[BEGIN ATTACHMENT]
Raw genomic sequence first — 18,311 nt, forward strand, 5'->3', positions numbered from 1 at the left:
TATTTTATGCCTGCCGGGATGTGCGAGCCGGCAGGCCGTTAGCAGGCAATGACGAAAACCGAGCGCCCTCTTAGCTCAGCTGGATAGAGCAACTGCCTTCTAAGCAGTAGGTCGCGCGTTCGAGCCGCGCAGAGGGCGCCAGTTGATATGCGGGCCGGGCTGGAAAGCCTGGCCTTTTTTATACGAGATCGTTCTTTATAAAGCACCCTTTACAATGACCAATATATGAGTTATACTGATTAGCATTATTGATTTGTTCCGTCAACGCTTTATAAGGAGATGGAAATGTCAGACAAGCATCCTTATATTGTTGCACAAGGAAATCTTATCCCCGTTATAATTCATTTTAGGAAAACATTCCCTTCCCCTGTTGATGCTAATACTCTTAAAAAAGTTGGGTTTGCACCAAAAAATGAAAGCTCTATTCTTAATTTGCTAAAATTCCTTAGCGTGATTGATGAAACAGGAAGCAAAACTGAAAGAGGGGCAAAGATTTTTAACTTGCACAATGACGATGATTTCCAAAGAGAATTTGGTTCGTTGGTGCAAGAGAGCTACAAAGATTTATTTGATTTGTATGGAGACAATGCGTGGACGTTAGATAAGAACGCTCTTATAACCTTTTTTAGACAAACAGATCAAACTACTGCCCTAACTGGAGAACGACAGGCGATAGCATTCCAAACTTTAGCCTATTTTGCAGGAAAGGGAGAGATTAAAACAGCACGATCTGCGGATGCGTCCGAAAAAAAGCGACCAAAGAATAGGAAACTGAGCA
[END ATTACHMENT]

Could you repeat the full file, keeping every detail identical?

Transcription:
Raw genomic sequence first — 18,311 nt, forward strand, 5'->3', positions numbered from 1 at the left:
TATTTTATGCCTGCCGGGATGTGCGAGCCGGCAGGCCGTTAGCAGGCAATGACGAAAACCGAGCGCCCTCTTAGCTCAGCTGGATAGAGCAACTGCCTTCTAAGCAGTAGGTCGCGCGTTCGAGCCGCGCAGAGGGCGCCAGTTGATATGCGGGCCGGGCTGGAAAGCCTGGCCTTTTTTATACGAGATCGTTCTTTATAAAGCACCCTTTACAATGACCAATATATGAGTTATACTGATTAGCATTATTGATTTGTTCCGTCAACGCTTTATAAGGAGATGGAAATGTCAGACAAGCATCCTTATATTGTTGCACAAGGAAATCTTATCCCCGTTATAATTCATTTTAGGAAAACATTCCCTTCCCCTGTTGATGCTAATACTCTTAAAAAAGTTGGGTTTGCACCAAAAAATGAAAGCTCTATTCTTAATTTGCTAAAATTCCTTAGCGTGATTGATGAAACAGGAAGCAAAACTGAAAGAGGGGCAAAGATTTTTAACTTGCACAATGACGATGATTTCCAAAGAGAATTTGGTTCGTTGGTGCAAGAGAGCTACAAAGATTTATTTGATTTGTATGGAGACAATGCGTGGACGTTAGATAAGAACGCTCTTATAACCTTTTTTAGACAAACAGATCAAACTACTGCCCTAACTGGAGAACGACAGGCGATAGCATTCCAAACTTTAGCCTATTTTGCAGGAAAGGGAGAGATTAAAACAGCACGATCTGCGGATGCGTCCGAAAAAAAGCGACCAAAGAATAGGAAACTGAGCA